Identical and/or Confusingly Similar
Respondent’s domain name merely adds the generic descriptor “carrental” to Complainant’s DOLLAR mark. In addition, the generic descriptor is comprised of “car” and “rental,” which are synonymous with Complainant’s business. The incorporation of such words with Complainant’s entire DOLLAR mark does not defeat a confusing similarity claim; thus, Respondent’s domain name is confusingly similar to Complainant’s family of DOLLAR marks. See Marriott Int’l v. Café au lait, FA 93670, (Nat. Arb. Forum Mar. 13, 2000) (finding that the Respondent’s domain name <marriott-hotel.com> is confusingly similar to Complainant’s MARRIOTT mark); see also Brown & Bigelow, Inc. v. Rodela, FA 96466 (Nat. Arb. Forum Mar. 5, 2001) (finding that the <hoylecasino.net> domain name is confusingly similar to Complainant’s HOYLE mark, and that the addition of “casino,” a generic word describing the type of business in which Complainant is engaged, does not take the disputed domain name out of the realm of confusing similarity); see also Space Imaging LLC v. Brownwell, AF-0298 (eResolution Sept. 22, 2000) (finding confusing similarity where the Respondent’s domain name combines the Complainant’s mark with a generic term that has an obvious relationship to the Complainant’s business).
The Panel finds that Policy ¶ 4(a)(i) has been satisfied.
Rights or Legitimate Interests
Complainant has demonstrated its rights to and interests in the DOLLAR and DOLLAR RENT A CAR marks. Because Respondent has not submitted a Response in this proceeding, the Panel may presume it has no such rights or interests in the disputed domain name. See Pavillion Agency, Inc. v. Greenhouse Agency Ltd., D2000-1221 (WIPO Dec. 4, 2000) (finding that Respondents’ failure to respond can be construed as an admission that they have no legitimate interest in the domain names). Furthermore, when Respondent fails to submit a Response the Panel is permitted to make all inferences in favor of Complainant. See Vertical Solutions Mgmt., Inc. v. Webnet-marketing, Inc., FA 95095 (Nat. Arb. Forum July 31, 2000) (failure to respond allows all reasonable inferences of fact in the allegations of Complainant to be deemed true).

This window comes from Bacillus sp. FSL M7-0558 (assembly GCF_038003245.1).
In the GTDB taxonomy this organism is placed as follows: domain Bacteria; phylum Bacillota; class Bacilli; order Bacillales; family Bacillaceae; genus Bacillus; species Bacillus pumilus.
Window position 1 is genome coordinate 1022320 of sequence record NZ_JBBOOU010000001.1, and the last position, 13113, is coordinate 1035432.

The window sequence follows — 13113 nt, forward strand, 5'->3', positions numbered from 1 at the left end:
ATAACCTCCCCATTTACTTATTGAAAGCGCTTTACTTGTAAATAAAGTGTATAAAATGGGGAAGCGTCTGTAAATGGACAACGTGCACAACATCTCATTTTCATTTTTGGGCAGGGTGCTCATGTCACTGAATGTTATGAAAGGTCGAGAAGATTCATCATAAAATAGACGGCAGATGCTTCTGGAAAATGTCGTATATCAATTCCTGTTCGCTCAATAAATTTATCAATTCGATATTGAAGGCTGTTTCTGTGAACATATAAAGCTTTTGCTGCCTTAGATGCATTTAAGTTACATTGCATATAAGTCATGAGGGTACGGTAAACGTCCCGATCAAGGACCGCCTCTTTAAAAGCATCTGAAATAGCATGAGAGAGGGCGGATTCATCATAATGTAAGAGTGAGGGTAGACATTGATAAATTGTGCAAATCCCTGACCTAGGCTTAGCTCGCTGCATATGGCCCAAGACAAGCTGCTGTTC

Respondent uses the domain name, which is confusingly similar to Complainant’s family of DOLLAR marks, to route Internet users, trying to reach Complainant’s competing website, to <cheapcarrental.com>. This use does not meet the requirements of Policy ¶¶ 4(c)(i) and (iii). See Ticketmaster Corp. v. DiscoverNet, Inc., D2001-0252 (WIPO Apr. 9, 2001) (finding no rights or legitimate interests where Respondent generated commercial gain by intentionally and misleadingly diverting users away from Complainant's site to a competing website); see also Chip Merchant, Inc. v. Blue Star Elec., D2000-0474 (WIPO Aug. 21, 2000) (finding that the disputed domain names were confusingly similar to Complainant’s mark and that Respondent’s use of the domain names to sell competing goods was illegitimate and not a bona fide offering of goods).
Respondent is not commonly known as DOLLAR-CARRENTAL or <dollar-carrental.com> and is only known by this Panel as Patrick Ory. Therefore, Respondent does not meet the requirements of Policy ¶ 4(c)(ii). See Great S. Wood Pres., Inc. v. TFA Assocs., FA 95169 (Nat. Arb. Forum Aug. 5, 2000) (finding that Respondent was not commonly known by the domain name <greatsouthernwood.com> where Respondent linked the domain name to <bestoftheweb.com>); see also Gallup Inc. v. Amish Country Store, FA 96209 (Nat. Arb. Forum Jan. 23, 2001) (finding that Respondent does not have rights in a domain name when Respondent is not known by the mark).
Accordingly, the Panel finds that Policy ¶4(a)(ii) has been satisfied.
Respondent registered and used <dollar-carrental.com>, for commercial gain, to attract Internet users to <cheapcarrental.com>, which provides services similar to Complainant’s business; thus, creating a likelihood of confusion with Complainant’s family of DOLLAR marks. Respondent’s actions constitute bad faith under Policy ¶ 4(b)(iv). See Busy Body, Inc. v. Fitness Outlet, Inc., D2000-0127 WIPO Apr. 22, 2000) (finding bad faith where Respondent attempted to attract customers to its website, <efitnesswholesale.com>, and created confusion by offering similar products for sale as Complainant); see also Fanuc Ltd v. Mach. Control Serv., FA 93667 (Nat. Arb. Forum Mar. 13, 2000) (finding that Respondent violated Policy ¶ 4(b)(iv) by selling used Fanuc parts and robots on website <fanuc.com> because customers visiting the site were confused as to the relationship between the Respondent and Complainant).
The Panel finds that Policy ¶ 4(a)(iii) has been satisfied.
Having established all three elements required under the ICANN Policy, the Panel concludes that the requested relief should be hereby granted.
Accordingly, it is Ordered that the <dollar-carrental.com> domain name be transferred from Respondent to Complainant.
James A. Carmody, Esq., Panelist
Dated: June 10, 2002